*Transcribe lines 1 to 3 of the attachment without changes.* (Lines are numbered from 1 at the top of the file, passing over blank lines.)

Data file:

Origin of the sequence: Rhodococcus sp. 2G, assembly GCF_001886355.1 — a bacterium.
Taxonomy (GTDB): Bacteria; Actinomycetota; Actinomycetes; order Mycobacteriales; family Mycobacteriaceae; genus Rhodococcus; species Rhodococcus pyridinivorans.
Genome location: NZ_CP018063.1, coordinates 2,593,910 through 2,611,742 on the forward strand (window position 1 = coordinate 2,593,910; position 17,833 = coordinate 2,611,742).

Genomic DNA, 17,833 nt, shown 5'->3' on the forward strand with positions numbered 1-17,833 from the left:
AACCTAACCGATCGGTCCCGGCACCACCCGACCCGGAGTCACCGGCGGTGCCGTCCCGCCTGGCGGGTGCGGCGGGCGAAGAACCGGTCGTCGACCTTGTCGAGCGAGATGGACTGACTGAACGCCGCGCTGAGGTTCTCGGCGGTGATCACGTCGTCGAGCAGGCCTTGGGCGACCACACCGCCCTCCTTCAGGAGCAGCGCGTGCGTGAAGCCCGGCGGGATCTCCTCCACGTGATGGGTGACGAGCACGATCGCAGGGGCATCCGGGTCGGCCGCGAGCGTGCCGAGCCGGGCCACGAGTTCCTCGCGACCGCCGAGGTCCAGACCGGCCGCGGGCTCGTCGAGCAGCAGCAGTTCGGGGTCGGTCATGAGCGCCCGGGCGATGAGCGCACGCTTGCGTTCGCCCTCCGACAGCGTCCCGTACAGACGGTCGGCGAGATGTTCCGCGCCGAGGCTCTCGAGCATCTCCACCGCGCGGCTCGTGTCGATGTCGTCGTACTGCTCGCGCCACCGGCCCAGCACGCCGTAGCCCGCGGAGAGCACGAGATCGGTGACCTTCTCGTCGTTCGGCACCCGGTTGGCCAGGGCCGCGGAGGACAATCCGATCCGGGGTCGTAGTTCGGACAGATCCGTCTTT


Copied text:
Origin of the sequence: Rhodococcus sp. 2G, assembly GCF_001886355.1 — a bacterium.
Taxonomy (GTDB): Bacteria; Actinomycetota; Actinomycetes; order Mycobacteriales; family Mycobacteriaceae; genus Rhodococcus; species Rhodococcus pyridinivorans.
Genome location: NZ_CP018063.1, coordinates 2,593,910 through 2,611,742 on the forward strand (window position 1 = coordinate 2,593,910; position 17,833 = coordinate 2,611,742).